Use PowerShell with an Azure Resource Manager template to create a managed instance

APPLIES TO: yesAzure SQL Managed Instance

You can create a managed instance by using the Azure PowerShell library and Azure Resource Manager templates.

If you don't have an Azure subscription, create a free account before you begin.


This article has been updated to use the new Azure PowerShell Az module. You can still use the AzureRM module, which will continue to receive bug fixes until at least December 2020. To learn more about the new Az module and AzureRM compatibility, see Introducing the new Azure PowerShell Az module. For Az module installation instructions, see Install Azure PowerShell.

Use Azure Cloud Shell

Azure hosts Azure Cloud Shell, an interactive shell environment that you can use through your browser. You can use either Bash or PowerShell with Cloud Shell to work with Azure services. You can use the Cloud Shell preinstalled commands to run the code in this article without having to install anything on your local environment.

To start Azure Cloud Shell:

Option Example/Link
Select Try It in the upper-right corner of a code block. Selecting Try It doesn't automatically copy the code to Cloud Shell. Example of Try It for Azure Cloud Shell
Go to, or select the Launch Cloud Shell button to open Cloud Shell in your browser. Launch Cloud Shell in a new window
Select the Cloud Shell button on the menu bar at the upper right in the Azure portal. Cloud Shell button in the Azure portal

To run the code in this article in Azure Cloud Shell:

  1. Start Cloud Shell.

  2. Select the Copy button on a code block to copy the code.

  3. Paste the code into the Cloud Shell session by selecting Ctrl+Shift+V on Windows and Linux or by selecting Cmd+Shift+V on macOS.

  4. Select Enter to run the code.

If you choose to install and use PowerShell locally, this tutorial requires Azure PowerShell 1.4.0 or later. If you need to upgrade, see Install Azure PowerShell module. If you are running PowerShell locally, run Connect-AzAccount to create a connection to Azure.

Azure PowerShell commands can start deployment using a predefined Azure Resource Manager template. The following properties can be specified in the template:

  • Managed instance name
  • SQL administrator username and password.
  • Size of the instance (number of cores and max storage size).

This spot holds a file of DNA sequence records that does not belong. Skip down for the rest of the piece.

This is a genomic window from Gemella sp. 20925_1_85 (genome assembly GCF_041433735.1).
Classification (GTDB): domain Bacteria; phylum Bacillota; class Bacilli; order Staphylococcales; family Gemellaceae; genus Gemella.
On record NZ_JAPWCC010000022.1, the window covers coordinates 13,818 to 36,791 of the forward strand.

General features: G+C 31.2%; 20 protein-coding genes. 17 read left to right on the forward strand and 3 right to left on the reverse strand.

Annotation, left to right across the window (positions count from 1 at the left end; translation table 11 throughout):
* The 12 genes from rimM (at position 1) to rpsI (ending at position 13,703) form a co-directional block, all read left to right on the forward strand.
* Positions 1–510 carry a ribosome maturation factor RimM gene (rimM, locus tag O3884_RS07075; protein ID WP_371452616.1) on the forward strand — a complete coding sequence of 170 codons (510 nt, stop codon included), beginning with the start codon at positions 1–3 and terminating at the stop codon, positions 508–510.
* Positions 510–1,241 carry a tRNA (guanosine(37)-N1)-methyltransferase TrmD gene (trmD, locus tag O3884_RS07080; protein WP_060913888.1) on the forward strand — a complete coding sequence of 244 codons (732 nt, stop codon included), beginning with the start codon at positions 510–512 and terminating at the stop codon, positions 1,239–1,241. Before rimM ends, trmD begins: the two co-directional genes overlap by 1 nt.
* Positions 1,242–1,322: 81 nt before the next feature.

• VNet and subnet where the instance will be placed.
  • Server-level collation of the instance (preview).

Instance name, SQL administrator username, VNet/subnet, and collation cannot be changed later. Other instance properties can be changed.


This sample assumes that you have created a valid network environment or modified an existing VNet for your managed instance. You can prepare the network environment using a separate Azure Resource Manager template, if necessary.

The sample uses the cmdlets New-AzResourceGroupDeployment and Get-AzVirtualNetwork, so make sure that you have installed the following PowerShell modules:

Install-Module Az.Network
Install-Module Az.Resources

Azure Resource Manager template

Save the following script into a .json file, and note the file location:

    "$schema": "",
    "contentVersion": "",
    "parameters": {
        "instance": {
            "type": "string"
        "user": {
            "type": "string"
        "pwd": {
            "type": "securestring"
        "subnetId": {
            "type": "string"
    "resources": [
            "name": "[parameters('instance')]",
            "location": "West Central US",
            "tags": {
                "Description":"GP Instance with custom instance collation - Serbian_Cyrillic_100_CS_AS"
            "sku": {
                "name": "GP_Gen5",
                "tier": "GeneralPurpose"
            "properties": {
                "administratorLogin": "[parameters('user')]",
                "administratorLoginPassword": "[parameters('pwd')]",
                "subnetId": "[parameters('subnetId')]",
                "storageSizeInGB": 256,
                "vCores": 8,
                "licenseType": "LicenseIncluded",
                "hardwareFamily": "Gen5",
                "collation": "Serbian_Cyrillic_100_CS_AS"
            "type": "Microsoft.Sql/managedInstances",
            "identity": {
                "type": "SystemAssigned"
            "apiVersion": "2015-05-01-preview"

Update the following PowerShell script with the correct file path for the .json file you saved previously, and change the names of the objects in the script:

$subscriptionId = "ed827499-xxxx-xxxx-xxxx-xxxxxxxxxx"
Select-AzSubscription -SubscriptionId $subscriptionId

# Managed instance properties
$resourceGroup = "rg_mi"
$location = "West Central US"
$name = "managed-instance-name"
$user = "miSqlAdmin"
$secpasswd = ConvertTo-SecureString "<Put some strong password here>" -AsPlainText -Force

# Network configuration
$vNetName = "my_vnet"
$vNetResourceGroup = "rg_mi_vnet"
$subnetName = "ManagedInstances"
$vNet = Get-AzVirtualNetwork -Name $vNetName -ResourceGroupName $vNetResourceGroup
$subnet = Get-AzVirtualNetworkSubnetConfig -Name $SubnetName -VirtualNetwork $vNet
$subnetId = $subnet.Id

# Deploy instance using Azure Resource Manager template:
New-AzResourceGroupDeployment  -Name MyDeployment -ResourceGroupName $resourceGroup  `
                                    -TemplateFile 'C:\...\create-managed-instance.json' `
                                    -instance $name -user $user -pwd $secpasswd -subnetId $subnetId

Once the script completes, the managed instance can be accessed from all Azure services and the configured IP address.

Next steps

For more information on Azure PowerShell, see Azure PowerShell documentation.

Additional PowerShell script samples for Azure SQL Managed Instance can be found in Azure SQL Managed Instance PowerShell scripts.